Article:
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Abstract

Abstract

Platelet-rich plasma (PRP) is the cellular component of plasma that settles after centrifugation, and contains numerous growth factors. There is increasing interest in the sports medicine about providing endogenous growth factors directly to the injury site, using autologous blood products such as PRP, to potentially facilitate healing and earlier return to. Despite this interest, and apparent widespread use, there is a lack of high-level evidence trials assessing the efficacy of PRP.

We performed a systematic review of the literature and included clinical studies on PRP injections for ligament, muscle or tendon injuries. A few randomized controlled clinical trials have assessed the efficacy of PRP injections and none have demonstrated scientific evidence of efficacy. Scientific studies should be performed to assess clinical indications, efficacy, and safety of PRP, and this will require appropriately powered randomized controlled trials with adequate and validated clinical and functional outcome measures and sound statistical analysis.

Our group recently studied the effects of a platelet-rich plasma injection in patients with chronic midportion Achilles tendinopathy at 1-year follow-up in a randomized controlled trial; Fifty-four patients, aged 18 to 70 years, with chronic tendinopathy were randomized to receive either a blinded injection containing platelet-rich plasma or saline (placebo group) in addition to an eccentric training program. The validated mean Victorian Institute of Sports Assessment-Achilles score improved in both the platelet-rich plasma group and the placebo group after 1 year. There was no significant difference in increase between both groups (adjusted between-group difference, 5.5; 95% confidence interval, −4.9 to 15.8, P = .292). This randomized controlled trial showed no clinical and ultrasonographic superiority of platelet-rich plasma injection over a placebo injection.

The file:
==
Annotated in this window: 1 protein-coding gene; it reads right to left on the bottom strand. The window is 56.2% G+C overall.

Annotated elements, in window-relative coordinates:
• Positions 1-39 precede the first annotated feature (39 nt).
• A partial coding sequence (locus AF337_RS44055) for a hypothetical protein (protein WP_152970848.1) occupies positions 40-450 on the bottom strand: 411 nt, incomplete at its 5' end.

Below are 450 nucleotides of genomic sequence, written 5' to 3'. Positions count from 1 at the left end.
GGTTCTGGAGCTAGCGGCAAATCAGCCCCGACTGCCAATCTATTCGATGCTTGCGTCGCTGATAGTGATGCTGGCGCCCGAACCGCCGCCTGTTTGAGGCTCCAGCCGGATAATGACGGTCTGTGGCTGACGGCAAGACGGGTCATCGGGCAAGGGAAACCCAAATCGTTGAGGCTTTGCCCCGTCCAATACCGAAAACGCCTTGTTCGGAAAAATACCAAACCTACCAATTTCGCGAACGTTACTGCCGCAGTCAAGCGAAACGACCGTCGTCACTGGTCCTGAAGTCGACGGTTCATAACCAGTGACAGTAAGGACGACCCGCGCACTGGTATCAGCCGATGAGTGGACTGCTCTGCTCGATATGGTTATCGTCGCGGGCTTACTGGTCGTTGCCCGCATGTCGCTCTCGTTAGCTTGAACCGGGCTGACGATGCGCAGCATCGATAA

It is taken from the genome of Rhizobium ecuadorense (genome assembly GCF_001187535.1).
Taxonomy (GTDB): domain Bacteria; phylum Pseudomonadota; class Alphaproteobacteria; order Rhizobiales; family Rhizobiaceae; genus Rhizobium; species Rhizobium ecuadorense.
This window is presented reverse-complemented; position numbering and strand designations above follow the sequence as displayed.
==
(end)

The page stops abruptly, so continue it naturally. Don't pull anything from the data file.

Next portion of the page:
Based on the systematic review and original research, the potential risks involved with PRP are fortunately very low. PRP got the potentiality to facilitate healing and earlier return to sport after musculoskeletal injury, but benefits remain unproven to date and there is a need for high quality studies with a randomized design. Aspetar is currently performing a level I evidence research project into the benefits of PRP in muscle injuries.

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/content/papers/10.5339/qfarf.2011.BMP47
2011-11-20
2019-11-19
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